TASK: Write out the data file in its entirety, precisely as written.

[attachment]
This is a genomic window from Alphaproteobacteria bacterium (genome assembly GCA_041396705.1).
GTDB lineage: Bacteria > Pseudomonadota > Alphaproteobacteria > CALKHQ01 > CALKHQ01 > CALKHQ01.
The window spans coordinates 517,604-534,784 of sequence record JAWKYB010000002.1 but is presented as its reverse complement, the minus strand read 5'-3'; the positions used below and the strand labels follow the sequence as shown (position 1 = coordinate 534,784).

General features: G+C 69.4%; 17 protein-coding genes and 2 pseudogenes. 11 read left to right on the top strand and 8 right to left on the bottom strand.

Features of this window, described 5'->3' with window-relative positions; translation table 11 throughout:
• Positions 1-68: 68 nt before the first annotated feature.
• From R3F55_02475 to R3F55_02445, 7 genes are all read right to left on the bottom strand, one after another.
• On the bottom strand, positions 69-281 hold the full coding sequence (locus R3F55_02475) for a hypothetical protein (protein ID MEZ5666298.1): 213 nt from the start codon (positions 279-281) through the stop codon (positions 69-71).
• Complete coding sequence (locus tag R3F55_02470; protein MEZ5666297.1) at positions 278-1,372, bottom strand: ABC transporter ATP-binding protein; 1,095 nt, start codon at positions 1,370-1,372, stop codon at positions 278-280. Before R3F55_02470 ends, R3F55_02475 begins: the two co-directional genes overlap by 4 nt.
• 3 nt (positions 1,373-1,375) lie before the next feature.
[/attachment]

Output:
This is a genomic window from Alphaproteobacteria bacterium (genome assembly GCA_041396705.1).
GTDB lineage: Bacteria > Pseudomonadota > Alphaproteobacteria > CALKHQ01 > CALKHQ01 > CALKHQ01.
The window spans coordinates 517,604-534,784 of sequence record JAWKYB010000002.1 but is presented as its reverse complement, the minus strand read 5'-3'; the positions used below and the strand labels follow the sequence as shown (position 1 = coordinate 534,784).

General features: G+C 69.4%; 17 protein-coding genes and 2 pseudogenes. 11 read left to right on the top strand and 8 right to left on the bottom strand.

Features of this window, described 5'->3' with window-relative positions; translation table 11 throughout:
• Positions 1-68: 68 nt before the first annotated feature.
• From R3F55_02475 to R3F55_02445, 7 genes are all read right to left on the bottom strand, one after another.
• On the bottom strand, positions 69-281 hold the full coding sequence (locus R3F55_02475) for a hypothetical protein (protein ID MEZ5666298.1): 213 nt from the start codon (positions 279-281) through the stop codon (positions 69-71).
• Complete coding sequence (locus tag R3F55_02470; protein MEZ5666297.1) at positions 278-1,372, bottom strand: ABC transporter ATP-binding protein; 1,095 nt, start codon at positions 1,370-1,372, stop codon at positions 278-280. Before R3F55_02470 ends, R3F55_02475 begins: the two co-directional genes overlap by 4 nt.
• 3 nt (positions 1,373-1,375) lie before the next feature.